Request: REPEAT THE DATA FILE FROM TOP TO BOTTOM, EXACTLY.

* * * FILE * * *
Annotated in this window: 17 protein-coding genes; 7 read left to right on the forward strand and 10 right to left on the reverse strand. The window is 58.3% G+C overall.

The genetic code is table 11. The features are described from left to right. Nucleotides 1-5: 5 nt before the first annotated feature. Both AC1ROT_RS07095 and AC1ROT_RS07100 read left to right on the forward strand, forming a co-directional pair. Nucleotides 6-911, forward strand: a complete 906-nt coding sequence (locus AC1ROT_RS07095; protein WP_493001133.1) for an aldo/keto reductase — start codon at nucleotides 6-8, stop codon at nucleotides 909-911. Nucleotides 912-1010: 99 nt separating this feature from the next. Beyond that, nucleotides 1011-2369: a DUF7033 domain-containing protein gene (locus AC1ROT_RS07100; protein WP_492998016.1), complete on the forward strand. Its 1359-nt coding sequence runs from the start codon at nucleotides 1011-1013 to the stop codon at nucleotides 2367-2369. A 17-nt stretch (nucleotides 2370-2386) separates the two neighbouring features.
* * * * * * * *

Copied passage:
Annotated in this window: 17 protein-coding genes; 7 read left to right on the forward strand and 10 right to left on the reverse strand. The window is 58.3% G+C overall.

The genetic code is table 11. The features are described from left to right. Nucleotides 1-5: 5 nt before the first annotated feature. Both AC1ROT_RS07095 and AC1ROT_RS07100 read left to right on the forward strand, forming a co-directional pair. Nucleotides 6-911, forward strand: a complete 906-nt coding sequence (locus AC1ROT_RS07095; protein WP_493001133.1) for an aldo/keto reductase — start codon at nucleotides 6-8, stop codon at nucleotides 909-911. Nucleotides 912-1010: 99 nt separating this feature from the next. Beyond that, nucleotides 1011-2369: a DUF7033 domain-containing protein gene (locus AC1ROT_RS07100; protein WP_492998016.1), complete on the forward strand. Its 1359-nt coding sequence runs from the start codon at nucleotides 1011-1013 to the stop codon at nucleotides 2367-2369. A 17-nt stretch (nucleotides 2370-2386) separates the two neighbouring features.